“Much of what I learned, I owe to the older volunteers who came to help,” he continues. “In the nine months I was there, we had at least one temporary volunteer helping at the school every week but one. These were often retired couples from Mennonite or Baptist churches across the country who would come for a week or two at a time. The arrangement was essentially this – as maintenance director, I would organize the work and then the older guys would show me how to do it. With all of this help, I was involved in replacing all the school’s toilets and windows, replacing school doors, roofing a house and many other projects along the way.”
In addition to gaining new practical skills, Wyse learned about Hopi culture and about the realities of living in an isolated setting and working with children who faced numerous challenges in their personal lives.
“My goal was to help the kids get away from things for awhile,” Wyse says. “This was especially important in PE class, where the primary objective was having a good time.
“The best was when one of my activities really got everyone excited and involved, especially when I knew what was going on for some kids behind the scenes. I believed in the school as a safe place and I hope the kids were able, for a few hours each day, to come to the ‘island’ of Hopi Mission School and experience home.”
After his year at Hopi Mission School, Wyse spent two years working at Hesston College and attending Bethel part-time before finishing his degree at Bluffton (Ohio) University in 2006 and then coming to Bethel as an admissions counselor.
Because the San Jose convention took place in the Pacific Southwest Mennonite Conference, Bethel chose projects within that geographical area as recipients of the fundraiser. In addition to Hopi Mission School, Goldensun Peace Ministries in Glendale, Ariz., and Mennonite Urban Corps in Los Angeles have received or will receive a check for $1,000 or more.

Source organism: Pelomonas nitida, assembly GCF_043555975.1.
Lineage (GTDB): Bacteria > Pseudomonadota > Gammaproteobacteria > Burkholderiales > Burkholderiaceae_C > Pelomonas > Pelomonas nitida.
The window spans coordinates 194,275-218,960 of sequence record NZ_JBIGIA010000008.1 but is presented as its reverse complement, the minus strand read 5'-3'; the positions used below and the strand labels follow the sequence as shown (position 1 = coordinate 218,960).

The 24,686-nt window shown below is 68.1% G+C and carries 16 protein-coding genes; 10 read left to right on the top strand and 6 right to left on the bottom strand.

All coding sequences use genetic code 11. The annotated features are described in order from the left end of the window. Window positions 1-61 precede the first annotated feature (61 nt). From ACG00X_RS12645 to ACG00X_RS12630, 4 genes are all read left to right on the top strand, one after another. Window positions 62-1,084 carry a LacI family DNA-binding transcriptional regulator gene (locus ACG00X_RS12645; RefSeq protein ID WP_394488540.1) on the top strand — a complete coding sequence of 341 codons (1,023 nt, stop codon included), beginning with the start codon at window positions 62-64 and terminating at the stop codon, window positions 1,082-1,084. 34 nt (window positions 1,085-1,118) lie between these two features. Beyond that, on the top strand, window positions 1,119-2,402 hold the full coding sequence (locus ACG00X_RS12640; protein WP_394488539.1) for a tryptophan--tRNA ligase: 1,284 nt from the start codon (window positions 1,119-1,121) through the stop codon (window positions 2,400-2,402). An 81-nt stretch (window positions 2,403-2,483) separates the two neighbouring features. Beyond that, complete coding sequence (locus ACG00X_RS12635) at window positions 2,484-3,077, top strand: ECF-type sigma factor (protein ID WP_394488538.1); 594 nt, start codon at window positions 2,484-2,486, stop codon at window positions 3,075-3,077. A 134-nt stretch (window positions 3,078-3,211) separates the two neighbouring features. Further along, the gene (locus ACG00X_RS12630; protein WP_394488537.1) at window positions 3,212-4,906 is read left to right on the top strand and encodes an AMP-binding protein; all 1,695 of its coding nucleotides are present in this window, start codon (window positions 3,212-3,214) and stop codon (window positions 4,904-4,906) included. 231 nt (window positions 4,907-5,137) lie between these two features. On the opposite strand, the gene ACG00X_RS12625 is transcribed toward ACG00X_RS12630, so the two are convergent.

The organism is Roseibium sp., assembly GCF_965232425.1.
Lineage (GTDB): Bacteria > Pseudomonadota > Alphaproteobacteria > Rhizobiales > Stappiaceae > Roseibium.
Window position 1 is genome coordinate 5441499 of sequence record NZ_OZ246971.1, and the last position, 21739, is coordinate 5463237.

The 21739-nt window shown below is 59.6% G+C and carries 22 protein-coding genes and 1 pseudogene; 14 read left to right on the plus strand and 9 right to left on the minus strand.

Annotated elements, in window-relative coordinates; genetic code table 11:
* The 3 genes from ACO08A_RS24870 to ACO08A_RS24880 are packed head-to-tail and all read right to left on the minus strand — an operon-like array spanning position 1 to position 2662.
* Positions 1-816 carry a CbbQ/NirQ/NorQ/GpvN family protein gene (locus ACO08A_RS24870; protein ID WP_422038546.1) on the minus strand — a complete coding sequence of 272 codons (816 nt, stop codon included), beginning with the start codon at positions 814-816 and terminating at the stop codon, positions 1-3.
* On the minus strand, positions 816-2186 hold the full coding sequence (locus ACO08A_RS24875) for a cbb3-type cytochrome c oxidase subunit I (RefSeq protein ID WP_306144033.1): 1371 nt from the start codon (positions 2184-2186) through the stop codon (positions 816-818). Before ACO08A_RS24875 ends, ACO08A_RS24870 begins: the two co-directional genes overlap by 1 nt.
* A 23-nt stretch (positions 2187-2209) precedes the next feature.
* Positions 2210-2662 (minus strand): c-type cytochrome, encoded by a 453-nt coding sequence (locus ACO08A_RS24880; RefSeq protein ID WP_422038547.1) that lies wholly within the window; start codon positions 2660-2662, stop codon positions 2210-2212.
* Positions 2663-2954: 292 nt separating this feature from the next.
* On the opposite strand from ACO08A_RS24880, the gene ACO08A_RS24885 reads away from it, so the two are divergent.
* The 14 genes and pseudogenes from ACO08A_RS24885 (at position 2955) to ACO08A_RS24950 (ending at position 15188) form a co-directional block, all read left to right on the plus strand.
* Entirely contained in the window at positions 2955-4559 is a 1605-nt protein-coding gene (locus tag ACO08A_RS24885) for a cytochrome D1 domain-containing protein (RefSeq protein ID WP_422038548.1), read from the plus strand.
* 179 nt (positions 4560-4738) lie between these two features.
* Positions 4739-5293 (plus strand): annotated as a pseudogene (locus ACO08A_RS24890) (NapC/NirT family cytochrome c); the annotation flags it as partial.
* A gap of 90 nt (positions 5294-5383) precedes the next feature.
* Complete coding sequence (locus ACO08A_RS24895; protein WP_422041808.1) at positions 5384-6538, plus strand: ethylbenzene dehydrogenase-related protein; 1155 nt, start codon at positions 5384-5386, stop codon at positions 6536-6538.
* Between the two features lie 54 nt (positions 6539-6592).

Wyse’s latest visit to Hopi Mission School (he traveled there with Jim Yoder of Newton and Bill Zuercher of Hesston) was his fourth since leaving the school in 2002. The presentation of the check, he says, “was a lot of fun. I had the kindergarteners unroll the canvas and the older kids hold it up. The kids were amazed at all the names. One of them said, ‘There are a million names on that!’ They loved it.
“I explained the connection between the two schools [Bethel College and Hopi Mission School]. Many of the same people support both of them. I told them that all the names on the canvas were a reminder that a lot of people know about Hopi Mission School and support it.”
Bethel College is a four-year liberal arts college affiliated with Mennonite Church USA. Founded in 1887, it is the oldest Mennonite college in North America. Bethel is known for its academic excellence and was the highest ranked Kansas college in the national liberal arts category of U.S. News & World Report’s listing of “America’s Best Colleges” for 2008. For more information, see the Bethel Web site at www.bethelks.edu.